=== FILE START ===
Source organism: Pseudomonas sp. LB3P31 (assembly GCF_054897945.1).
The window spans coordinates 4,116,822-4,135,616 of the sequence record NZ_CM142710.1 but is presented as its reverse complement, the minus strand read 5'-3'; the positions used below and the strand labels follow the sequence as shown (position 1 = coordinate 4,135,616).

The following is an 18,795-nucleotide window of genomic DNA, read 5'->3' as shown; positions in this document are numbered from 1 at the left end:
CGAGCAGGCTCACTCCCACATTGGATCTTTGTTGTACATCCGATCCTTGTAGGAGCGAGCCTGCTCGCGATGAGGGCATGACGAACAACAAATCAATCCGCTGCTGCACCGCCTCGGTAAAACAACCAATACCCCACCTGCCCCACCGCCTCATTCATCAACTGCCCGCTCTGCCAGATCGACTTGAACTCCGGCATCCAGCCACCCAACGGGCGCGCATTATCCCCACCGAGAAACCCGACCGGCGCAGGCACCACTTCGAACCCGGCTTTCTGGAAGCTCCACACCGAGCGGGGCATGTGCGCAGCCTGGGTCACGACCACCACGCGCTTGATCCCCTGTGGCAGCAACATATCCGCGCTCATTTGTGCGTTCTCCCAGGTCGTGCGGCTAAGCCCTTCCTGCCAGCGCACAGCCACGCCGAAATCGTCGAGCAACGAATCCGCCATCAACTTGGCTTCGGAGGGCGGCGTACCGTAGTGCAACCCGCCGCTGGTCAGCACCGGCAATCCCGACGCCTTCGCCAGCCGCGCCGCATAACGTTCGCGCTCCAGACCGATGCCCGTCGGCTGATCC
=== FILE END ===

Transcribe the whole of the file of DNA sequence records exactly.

Source organism: Pseudomonas sp. LB3P31 (assembly GCF_054897945.1).
The window spans coordinates 4,116,822-4,135,616 of the sequence record NZ_CM142710.1 but is presented as its reverse complement, the minus strand read 5'-3'; the positions used below and the strand labels follow the sequence as shown (position 1 = coordinate 4,135,616).

The following is an 18,795-nucleotide window of genomic DNA, read 5'->3' as shown; positions in this document are numbered from 1 at the left end:
CGAGCAGGCTCACTCCCACATTGGATCTTTGTTGTACATCCGATCCTTGTAGGAGCGAGCCTGCTCGCGATGAGGGCATGACGAACAACAAATCAATCCGCTGCTGCACCGCCTCGGTAAAACAACCAATACCCCACCTGCCCCACCGCCTCATTCATCAACTGCCCGCTCTGCCAGATCGACTTGAACTCCGGCATCCAGCCACCCAACGGGCGCGCATTATCCCCACCGAGAAACCCGACCGGCGCAGGCACCACTTCGAACCCGGCTTTCTGGAAGCTCCACACCGAGCGGGGCATGTGCGCAGCCTGGGTCACGACCACCACGCGCTTGATCCCCTGTGGCAGCAACATATCCGCGCTCATTTGTGCGTTCTCCCAGGTCGTGCGGCTAAGCCCTTCCTGCCAGCGCACAGCCACGCCGAAATCGTCGAGCAACGAATCCGCCATCAACTTGGCTTCGGAGGGCGGCGTACCGTAGTGCAACCCGCCGCTGGTCAGCACCGGCAATCCCGACGCCTTCGCCAGCCGCGCCGCATAACGTTCGCGCTCCAGACCGATGCCCGTCGGCTGATCC